IN many of the varied pictures which have come on to us from nineteenth-century poetry, we find a state of mind described by the word "doubling" (division into two); and this word was so frequently used in popular books of days gone by that it has entered our common language in Italy, where we all, on occasion, speak of the "doubling of consciousness."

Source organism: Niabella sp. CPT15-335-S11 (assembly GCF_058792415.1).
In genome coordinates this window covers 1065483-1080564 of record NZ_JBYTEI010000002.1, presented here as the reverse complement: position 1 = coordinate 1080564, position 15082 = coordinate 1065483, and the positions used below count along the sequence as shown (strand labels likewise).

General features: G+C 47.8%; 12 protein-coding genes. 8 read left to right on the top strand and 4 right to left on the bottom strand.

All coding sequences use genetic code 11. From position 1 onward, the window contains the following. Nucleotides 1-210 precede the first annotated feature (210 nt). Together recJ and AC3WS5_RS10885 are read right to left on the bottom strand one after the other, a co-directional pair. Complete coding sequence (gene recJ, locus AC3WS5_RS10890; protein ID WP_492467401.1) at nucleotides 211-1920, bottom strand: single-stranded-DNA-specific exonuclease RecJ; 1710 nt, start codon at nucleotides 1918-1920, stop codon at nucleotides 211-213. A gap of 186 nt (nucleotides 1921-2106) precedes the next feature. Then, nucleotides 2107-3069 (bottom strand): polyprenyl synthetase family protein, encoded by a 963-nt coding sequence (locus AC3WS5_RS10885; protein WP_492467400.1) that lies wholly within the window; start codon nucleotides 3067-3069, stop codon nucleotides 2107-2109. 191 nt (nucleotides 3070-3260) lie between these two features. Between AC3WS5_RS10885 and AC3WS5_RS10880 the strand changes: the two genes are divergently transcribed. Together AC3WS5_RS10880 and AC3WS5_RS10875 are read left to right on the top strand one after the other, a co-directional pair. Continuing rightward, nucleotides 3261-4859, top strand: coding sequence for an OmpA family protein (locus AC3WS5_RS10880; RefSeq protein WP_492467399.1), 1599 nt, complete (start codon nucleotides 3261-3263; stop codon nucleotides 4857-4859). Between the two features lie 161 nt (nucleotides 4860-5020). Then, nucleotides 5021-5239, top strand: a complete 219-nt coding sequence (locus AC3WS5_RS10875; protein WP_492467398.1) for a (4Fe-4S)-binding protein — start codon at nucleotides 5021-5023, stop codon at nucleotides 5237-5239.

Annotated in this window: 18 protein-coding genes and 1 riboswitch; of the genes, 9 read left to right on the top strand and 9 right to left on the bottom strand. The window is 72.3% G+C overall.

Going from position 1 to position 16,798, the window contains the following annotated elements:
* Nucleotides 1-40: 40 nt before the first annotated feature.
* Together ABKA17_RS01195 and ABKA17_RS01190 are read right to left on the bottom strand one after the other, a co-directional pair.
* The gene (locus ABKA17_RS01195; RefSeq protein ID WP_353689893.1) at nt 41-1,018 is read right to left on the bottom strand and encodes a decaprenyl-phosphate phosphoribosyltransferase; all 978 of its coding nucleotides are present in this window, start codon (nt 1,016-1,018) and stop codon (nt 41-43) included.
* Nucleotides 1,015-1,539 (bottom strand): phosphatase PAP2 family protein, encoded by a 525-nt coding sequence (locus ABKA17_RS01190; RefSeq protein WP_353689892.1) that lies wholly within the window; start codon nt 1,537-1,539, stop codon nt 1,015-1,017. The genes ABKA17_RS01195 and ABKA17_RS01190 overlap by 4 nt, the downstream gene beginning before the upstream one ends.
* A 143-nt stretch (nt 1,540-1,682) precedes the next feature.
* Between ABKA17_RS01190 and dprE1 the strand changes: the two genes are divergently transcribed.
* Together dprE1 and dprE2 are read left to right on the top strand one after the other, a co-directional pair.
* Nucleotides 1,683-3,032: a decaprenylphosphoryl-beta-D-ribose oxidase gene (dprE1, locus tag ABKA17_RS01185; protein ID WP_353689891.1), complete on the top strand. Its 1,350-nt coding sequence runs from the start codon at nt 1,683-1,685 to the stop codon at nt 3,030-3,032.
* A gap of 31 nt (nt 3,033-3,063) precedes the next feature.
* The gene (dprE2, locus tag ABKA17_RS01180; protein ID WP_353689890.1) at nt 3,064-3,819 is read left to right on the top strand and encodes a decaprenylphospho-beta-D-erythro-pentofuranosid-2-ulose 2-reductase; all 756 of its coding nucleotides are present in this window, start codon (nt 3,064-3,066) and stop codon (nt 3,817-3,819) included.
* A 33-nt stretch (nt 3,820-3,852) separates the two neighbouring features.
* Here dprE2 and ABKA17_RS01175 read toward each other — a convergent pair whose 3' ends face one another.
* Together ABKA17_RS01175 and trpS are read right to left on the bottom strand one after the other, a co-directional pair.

But to grasp this notion clearly, we must not confuse it, as it is often confused, with what might be called "normal division," or "consciousness of consciousness." It need not be said that a person is continually re-presenting his impulses and actions to his own mind, visualising, analysing, criticising them: he is continually dividing his consciousness into two parts, one of which is actor, the other spectator. But the "doubling," here is only apparent: what is seemingly a division is nothing but unity itself. Unity of consciousness can-